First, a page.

May 16th, 2014
in Op Ed
by Larry Doyle, Sense on Cents
Congratulations on the release of your book. I assure you that I will read it and review it here at my blog.
Given your positions formerly as head of the New York Federal Reserve and Secretary of Treasury, you will certainly receive enormous media attention and exposure in touting your book and your take on dealing with the crisis of 2008. To wit, I see that The Wall Street Journal has run your editorial entitled The Paradox of Financial Crises.
Tim, let's cut the bull$hit.
During your tenure and now in this editorial you and your colleagues - including your predecessor Henry Paulson - would like to frame the debate for the American public as one in which people are either for or against the Wall Street bailout. I firmly believe that is a false premise and an incorrect reading of the American psyche.
I personally believe the only thing worse than bailing out the Wall Street banks would have been not bailing out the banks. But an honest review of the bailout goes much deeper than that. Let's navigate and address the unanswered questions, concerns, and anxieties that continue to rile many people in our nation. These issues revolve not around the topic of bailing out the banks as your editorial this morning would like to entertain as the center of the debate.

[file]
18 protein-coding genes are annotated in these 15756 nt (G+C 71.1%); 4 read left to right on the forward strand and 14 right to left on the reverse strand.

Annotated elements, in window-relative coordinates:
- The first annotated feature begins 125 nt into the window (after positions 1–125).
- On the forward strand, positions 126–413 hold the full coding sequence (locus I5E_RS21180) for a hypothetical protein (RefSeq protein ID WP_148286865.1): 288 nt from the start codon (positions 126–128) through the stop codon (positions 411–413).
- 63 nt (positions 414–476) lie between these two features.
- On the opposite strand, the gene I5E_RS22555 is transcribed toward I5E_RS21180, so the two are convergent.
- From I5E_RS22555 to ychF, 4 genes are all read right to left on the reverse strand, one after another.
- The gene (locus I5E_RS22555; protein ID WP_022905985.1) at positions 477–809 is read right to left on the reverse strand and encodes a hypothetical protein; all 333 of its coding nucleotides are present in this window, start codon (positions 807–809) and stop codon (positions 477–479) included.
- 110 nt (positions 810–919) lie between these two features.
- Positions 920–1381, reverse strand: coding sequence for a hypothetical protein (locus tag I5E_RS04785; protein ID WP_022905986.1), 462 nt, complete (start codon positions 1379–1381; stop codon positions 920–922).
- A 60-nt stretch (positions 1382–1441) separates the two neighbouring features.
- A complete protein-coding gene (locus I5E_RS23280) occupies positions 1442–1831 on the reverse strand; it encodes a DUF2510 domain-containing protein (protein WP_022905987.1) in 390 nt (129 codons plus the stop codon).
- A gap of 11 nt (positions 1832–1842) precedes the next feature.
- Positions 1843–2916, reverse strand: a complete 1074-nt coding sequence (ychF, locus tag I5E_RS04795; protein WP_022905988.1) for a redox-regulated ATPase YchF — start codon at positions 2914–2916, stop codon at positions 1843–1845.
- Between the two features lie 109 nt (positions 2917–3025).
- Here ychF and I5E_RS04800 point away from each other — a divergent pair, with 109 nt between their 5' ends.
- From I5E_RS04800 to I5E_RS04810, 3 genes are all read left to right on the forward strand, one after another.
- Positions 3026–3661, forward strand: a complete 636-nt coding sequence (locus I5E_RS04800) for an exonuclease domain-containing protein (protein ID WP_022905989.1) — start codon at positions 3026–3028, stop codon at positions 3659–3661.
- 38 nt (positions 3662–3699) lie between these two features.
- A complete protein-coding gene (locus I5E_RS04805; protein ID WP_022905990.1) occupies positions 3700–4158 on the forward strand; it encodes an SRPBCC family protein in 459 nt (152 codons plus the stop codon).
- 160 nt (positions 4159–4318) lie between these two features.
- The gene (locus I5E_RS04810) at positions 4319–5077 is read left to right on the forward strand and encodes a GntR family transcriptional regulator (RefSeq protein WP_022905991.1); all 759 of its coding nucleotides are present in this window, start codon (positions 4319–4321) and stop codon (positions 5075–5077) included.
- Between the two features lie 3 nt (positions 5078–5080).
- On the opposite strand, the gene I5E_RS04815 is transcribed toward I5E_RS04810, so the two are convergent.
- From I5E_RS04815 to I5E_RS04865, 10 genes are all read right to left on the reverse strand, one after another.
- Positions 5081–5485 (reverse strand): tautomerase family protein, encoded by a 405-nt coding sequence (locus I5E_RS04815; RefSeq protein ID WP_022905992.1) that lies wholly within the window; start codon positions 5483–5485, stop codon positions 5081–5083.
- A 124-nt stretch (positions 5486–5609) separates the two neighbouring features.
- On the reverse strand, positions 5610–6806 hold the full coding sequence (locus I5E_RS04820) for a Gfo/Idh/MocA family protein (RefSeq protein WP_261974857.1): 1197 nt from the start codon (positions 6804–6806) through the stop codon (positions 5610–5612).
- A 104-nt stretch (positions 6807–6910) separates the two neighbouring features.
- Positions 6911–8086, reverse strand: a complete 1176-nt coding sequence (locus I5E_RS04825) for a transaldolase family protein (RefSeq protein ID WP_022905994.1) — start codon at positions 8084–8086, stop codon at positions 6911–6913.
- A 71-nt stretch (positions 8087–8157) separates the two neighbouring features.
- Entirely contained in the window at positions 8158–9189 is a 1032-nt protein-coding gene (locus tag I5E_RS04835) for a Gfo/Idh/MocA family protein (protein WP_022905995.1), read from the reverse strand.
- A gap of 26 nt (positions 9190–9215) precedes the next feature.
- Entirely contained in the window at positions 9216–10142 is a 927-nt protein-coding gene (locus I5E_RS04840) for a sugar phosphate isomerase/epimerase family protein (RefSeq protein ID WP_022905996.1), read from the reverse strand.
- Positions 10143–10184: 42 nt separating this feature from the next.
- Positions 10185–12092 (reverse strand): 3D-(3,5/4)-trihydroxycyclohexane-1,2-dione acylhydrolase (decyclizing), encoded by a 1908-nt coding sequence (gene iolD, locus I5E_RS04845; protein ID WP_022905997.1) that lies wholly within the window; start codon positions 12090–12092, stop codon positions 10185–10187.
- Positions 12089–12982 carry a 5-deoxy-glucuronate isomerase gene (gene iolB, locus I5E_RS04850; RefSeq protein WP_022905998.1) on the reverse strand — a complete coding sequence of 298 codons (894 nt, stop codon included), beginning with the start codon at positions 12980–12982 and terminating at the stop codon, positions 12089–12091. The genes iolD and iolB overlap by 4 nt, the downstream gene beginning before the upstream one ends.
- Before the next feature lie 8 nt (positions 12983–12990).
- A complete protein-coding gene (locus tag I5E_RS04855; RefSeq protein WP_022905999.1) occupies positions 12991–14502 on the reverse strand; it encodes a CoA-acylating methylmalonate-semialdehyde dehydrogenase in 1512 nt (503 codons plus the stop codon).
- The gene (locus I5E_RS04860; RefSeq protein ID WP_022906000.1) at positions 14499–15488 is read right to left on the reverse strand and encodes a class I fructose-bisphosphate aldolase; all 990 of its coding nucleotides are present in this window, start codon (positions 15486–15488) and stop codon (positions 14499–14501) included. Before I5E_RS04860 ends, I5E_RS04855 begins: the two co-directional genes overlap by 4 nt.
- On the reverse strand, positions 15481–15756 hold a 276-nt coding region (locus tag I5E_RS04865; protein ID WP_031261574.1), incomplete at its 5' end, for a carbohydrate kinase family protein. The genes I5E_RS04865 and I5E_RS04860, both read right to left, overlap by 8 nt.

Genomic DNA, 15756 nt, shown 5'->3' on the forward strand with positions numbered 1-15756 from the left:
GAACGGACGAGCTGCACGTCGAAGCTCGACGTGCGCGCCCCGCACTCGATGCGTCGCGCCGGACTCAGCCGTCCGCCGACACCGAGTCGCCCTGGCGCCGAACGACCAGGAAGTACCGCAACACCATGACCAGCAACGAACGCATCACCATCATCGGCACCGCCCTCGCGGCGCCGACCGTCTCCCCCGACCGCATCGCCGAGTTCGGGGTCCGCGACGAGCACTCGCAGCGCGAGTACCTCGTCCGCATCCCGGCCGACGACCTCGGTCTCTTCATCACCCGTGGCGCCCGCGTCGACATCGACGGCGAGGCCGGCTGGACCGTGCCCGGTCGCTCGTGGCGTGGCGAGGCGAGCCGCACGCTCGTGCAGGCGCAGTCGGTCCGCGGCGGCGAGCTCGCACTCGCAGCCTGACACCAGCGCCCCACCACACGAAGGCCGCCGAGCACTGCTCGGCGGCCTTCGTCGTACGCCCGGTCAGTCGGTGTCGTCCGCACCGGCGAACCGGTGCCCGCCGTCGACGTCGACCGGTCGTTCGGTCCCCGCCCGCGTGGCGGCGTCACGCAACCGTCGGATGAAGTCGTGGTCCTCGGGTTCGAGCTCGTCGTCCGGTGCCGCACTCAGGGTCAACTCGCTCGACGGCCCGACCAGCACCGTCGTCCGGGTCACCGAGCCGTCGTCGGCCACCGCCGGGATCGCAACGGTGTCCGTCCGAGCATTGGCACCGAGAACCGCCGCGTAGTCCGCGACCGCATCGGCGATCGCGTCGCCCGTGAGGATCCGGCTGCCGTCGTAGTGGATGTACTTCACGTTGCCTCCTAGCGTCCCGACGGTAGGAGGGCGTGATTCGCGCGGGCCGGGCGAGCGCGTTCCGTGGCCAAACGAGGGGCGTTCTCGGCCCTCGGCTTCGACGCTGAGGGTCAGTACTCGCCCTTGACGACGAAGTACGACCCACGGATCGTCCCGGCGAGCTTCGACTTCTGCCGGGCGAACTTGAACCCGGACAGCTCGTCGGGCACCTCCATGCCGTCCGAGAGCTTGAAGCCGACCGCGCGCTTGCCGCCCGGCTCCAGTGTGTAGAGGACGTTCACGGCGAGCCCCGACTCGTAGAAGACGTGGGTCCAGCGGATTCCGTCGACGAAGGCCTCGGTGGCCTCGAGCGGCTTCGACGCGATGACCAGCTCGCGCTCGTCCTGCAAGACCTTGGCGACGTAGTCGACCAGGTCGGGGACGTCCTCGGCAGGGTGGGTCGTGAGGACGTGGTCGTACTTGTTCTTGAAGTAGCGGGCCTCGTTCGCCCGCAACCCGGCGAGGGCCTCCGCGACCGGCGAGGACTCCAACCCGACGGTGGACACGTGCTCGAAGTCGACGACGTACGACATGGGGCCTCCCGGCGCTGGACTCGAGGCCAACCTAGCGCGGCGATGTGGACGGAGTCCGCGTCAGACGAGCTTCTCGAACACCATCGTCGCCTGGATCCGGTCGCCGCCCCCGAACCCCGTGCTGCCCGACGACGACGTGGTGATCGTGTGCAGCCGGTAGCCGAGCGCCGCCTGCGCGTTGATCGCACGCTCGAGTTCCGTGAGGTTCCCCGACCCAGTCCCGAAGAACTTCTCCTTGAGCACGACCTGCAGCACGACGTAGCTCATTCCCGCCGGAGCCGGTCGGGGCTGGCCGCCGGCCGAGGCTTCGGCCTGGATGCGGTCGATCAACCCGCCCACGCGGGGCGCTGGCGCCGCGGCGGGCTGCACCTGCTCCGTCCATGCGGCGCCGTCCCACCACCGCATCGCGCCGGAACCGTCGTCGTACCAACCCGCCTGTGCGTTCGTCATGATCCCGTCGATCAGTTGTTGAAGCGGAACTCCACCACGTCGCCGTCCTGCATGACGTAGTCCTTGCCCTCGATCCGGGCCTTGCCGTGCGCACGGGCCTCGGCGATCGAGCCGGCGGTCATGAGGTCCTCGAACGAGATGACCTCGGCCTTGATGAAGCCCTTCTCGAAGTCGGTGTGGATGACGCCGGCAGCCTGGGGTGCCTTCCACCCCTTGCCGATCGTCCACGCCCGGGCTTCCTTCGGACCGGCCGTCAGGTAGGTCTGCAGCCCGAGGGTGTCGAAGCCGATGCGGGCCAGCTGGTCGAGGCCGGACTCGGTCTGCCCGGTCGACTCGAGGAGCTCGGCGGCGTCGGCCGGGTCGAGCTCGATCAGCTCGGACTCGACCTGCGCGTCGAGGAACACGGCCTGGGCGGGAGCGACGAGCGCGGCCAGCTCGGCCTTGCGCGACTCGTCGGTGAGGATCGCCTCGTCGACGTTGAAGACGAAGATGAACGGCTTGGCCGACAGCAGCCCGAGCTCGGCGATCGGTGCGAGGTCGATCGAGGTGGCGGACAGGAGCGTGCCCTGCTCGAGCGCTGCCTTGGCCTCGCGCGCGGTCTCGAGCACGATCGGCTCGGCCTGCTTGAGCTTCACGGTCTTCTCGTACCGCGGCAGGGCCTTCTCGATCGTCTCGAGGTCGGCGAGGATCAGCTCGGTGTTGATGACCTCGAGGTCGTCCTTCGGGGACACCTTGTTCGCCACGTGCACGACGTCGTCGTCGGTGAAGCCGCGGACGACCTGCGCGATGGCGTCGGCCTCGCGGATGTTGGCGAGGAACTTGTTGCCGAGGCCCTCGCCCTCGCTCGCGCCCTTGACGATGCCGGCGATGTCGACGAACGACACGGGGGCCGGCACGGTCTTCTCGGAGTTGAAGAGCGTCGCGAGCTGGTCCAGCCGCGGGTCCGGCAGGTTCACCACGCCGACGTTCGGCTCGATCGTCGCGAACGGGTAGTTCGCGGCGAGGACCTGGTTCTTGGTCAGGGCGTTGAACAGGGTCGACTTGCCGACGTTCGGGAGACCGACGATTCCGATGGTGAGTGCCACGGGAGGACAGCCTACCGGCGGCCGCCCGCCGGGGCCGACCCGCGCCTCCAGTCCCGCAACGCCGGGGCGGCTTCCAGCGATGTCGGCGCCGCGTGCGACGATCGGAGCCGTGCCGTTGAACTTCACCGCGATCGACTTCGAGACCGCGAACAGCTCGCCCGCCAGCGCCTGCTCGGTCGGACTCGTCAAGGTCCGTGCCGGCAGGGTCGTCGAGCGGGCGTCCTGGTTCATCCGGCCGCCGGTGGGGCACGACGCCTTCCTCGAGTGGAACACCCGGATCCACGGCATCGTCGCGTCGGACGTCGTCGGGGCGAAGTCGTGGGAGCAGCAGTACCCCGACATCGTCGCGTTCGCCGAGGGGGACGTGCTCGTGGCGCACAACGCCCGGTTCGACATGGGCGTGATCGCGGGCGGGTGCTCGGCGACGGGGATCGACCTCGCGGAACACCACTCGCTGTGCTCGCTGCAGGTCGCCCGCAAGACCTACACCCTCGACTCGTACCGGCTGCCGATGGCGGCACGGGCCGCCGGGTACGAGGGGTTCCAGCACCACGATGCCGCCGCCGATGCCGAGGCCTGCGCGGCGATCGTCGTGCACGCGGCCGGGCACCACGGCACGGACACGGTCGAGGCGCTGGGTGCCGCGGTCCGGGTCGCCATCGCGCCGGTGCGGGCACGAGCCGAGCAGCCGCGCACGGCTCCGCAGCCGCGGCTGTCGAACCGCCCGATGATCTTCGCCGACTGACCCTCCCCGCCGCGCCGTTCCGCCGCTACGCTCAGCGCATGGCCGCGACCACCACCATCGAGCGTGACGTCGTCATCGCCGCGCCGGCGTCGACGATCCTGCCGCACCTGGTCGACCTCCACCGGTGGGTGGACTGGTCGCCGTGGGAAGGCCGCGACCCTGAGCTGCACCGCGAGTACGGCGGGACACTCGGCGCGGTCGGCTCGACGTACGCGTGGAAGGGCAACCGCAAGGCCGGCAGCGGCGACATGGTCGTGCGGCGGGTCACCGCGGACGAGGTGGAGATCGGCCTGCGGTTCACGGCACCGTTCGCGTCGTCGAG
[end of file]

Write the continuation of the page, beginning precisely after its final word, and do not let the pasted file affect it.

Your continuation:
Come on, Tim, let's get real.
America is a forgiving crowd, but only after meaningful accountability and truths are revealed. These virtues and the pursuit thereof are where you and your colleagues both in Washington and on Wall Street have failed America and continue to do so.
You want historical cover impacting your legacy as Treasury Secretary for bailing out Wall Street, then address the following:
- The massive regulatory capture of Washington by Wall Street that allowed for real scandal, corruption, and fraud to propagate like never before.
- The fact that the same players in banking and regulatory circles who drove our markets, economy, and nation into a ditch going into the crisis almost uniformly remained in place post crisis.
- The serious degradation of the rule of law, violation of property rights, and all consuming cronyism that has now gained acceptance as 'business as usual' in America.
- The flow of funds from Washington that went into the front door of the Wall Street banks and seemingly right out the back door in the form of executive compensation with little to no impact on life on Main Street.
- The revolving door that promotes a system of payoffs and kickbacks between our financial and political elites.
- The fact that not one individual of substance on Wall Street was ever held to account for the control fraud that will forever define this period.
There you go.
Tim, let's dispense with the platitudes and pandering that are all too frequently proffered as meaningful journalism these days. Who in the media will have the balls to pose these points, or will we be forced to continue to swallow more of the same "nonsense on cents?'
What say you, Tim?
Do those in the audience have other questions or topics the Secretary should be compelled to weigh in upon?